FLORENCE: VISIT IN THE TOWN
You can find the entrance to the Laurentian Library to the left facing the facade of the beautiful Basilica of San Lorenzo inside the cloisters projected by Brunelleschi.
The collection was started by Cosimo ‘the Elder’ and enlarged by his son Piero and Lorenzo the Magnificent. It is an extraordinarily rich library containing handwritten documents and illuminated manuscripts, purchased in the markets of the Orient by the merchants and agents in the Guild of Physicians from the time of Giovanni di Bicci, and further increased after the Council of Florence in 1439, when the Greek scholars who were part of the following of the Patriarch of Constantinople and the Emperor, stayed in the city and were welcomed with all honours. This cultural environment, which was generously hosted by Cosimo ‘the Elder’, was to nurture the ideals of Humanism, then in its earliest stages. The most important codes preserved here include the so-called “Codex Mediceus of Virgil” (4th-5th century), the Justinian “Pandects” (a digest of 6th century law that forms the basis of modern law), as well as the famous Amiatinus Bible, in other words, the oldest complete edition of the Bible with the text of the Vulgate of St. Jerome, and rare examples of Italian-Saxon illumination. The Laurentian Library building was started in the summer of 1524 by Michelangelo, who, in three years, created its beautiful entrance hall with an artificial play of windows, pilasters and friezes, the incredible staircase (added later by Ammannati following his ideas), which looks more like a piece of sculpture, thanks to the imaginative curving lines used for the treads and spirals, and then the huge elegant reading room. Lastly, he also wanted to leave his mark on the design of the ceilings, the reading desks and the seats, created in various types of precious wood. From the architectural point of view, the building is a fine example of the Mannerist style. Work on the building was interrupted after Michelangelo’s departure from Florence in 1534 and then completed following his designs and advices by Ammannati and Vasari until 1568.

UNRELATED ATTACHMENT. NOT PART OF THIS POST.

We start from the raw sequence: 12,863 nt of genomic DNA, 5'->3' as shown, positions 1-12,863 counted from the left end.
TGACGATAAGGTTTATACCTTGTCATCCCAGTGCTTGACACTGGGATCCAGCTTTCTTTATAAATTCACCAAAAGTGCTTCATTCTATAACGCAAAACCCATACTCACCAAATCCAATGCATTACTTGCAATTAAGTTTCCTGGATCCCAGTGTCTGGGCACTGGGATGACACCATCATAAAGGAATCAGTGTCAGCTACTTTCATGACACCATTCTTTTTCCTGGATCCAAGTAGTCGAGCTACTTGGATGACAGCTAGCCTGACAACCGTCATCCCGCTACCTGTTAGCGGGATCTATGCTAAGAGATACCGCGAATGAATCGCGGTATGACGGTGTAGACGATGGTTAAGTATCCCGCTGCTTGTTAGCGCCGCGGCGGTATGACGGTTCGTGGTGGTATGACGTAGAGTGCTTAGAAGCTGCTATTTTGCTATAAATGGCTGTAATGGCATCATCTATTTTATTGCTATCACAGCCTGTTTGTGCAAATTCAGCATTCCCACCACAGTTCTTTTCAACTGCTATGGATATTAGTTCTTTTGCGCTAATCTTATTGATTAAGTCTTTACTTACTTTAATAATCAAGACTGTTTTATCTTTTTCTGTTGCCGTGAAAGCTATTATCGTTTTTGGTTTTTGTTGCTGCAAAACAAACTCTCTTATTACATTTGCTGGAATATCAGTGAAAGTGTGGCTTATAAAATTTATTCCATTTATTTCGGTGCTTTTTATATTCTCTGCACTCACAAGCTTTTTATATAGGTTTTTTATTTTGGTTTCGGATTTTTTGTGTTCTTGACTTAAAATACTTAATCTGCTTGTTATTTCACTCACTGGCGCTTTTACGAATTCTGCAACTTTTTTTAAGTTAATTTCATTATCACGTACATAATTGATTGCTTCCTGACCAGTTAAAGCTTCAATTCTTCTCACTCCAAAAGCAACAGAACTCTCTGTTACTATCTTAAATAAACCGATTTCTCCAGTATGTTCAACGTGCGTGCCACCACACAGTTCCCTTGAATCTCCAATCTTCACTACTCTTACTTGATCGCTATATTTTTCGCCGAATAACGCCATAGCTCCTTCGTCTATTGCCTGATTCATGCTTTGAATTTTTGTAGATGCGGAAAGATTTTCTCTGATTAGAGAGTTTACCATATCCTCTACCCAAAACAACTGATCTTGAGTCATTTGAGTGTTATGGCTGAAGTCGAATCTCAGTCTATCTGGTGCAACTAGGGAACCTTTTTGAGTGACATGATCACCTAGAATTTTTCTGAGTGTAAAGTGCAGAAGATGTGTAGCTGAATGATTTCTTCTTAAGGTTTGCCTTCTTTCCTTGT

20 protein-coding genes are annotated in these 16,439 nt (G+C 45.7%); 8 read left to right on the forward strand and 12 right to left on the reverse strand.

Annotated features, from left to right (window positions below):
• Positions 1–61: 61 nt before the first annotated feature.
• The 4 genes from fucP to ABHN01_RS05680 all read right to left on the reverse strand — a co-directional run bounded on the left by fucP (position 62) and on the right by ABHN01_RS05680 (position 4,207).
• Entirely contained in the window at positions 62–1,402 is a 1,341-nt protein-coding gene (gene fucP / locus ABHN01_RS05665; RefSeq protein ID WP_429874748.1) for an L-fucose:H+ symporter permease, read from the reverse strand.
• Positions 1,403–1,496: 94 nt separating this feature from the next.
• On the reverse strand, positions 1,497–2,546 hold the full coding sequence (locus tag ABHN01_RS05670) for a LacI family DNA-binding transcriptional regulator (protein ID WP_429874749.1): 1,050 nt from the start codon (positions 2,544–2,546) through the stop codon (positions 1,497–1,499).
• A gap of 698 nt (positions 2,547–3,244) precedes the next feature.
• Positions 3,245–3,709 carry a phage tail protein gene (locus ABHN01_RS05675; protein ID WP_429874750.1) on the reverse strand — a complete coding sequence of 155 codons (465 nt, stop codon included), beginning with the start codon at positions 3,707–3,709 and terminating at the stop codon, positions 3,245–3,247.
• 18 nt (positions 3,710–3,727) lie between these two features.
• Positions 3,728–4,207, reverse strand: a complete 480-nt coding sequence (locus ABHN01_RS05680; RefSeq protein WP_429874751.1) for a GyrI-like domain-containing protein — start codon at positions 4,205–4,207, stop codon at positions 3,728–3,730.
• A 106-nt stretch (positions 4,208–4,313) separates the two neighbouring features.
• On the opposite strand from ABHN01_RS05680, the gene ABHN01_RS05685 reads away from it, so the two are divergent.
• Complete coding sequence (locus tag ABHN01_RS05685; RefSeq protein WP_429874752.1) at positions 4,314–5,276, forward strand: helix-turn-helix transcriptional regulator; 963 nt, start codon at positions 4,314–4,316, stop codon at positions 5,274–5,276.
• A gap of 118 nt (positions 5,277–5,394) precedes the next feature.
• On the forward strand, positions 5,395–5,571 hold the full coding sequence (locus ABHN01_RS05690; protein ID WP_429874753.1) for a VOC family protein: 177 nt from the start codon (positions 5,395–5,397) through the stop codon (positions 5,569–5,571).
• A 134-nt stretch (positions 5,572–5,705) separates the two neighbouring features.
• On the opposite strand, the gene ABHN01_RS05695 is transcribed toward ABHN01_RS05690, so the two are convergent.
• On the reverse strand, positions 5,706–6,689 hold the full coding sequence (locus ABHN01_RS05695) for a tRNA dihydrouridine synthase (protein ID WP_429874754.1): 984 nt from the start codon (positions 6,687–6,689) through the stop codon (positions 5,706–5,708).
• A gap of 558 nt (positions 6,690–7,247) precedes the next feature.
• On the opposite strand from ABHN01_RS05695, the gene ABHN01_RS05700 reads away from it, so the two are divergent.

LE FOTO SONO DELLA BIBLIOTECA MEDICEA LAURENZIANA DI FIRENZE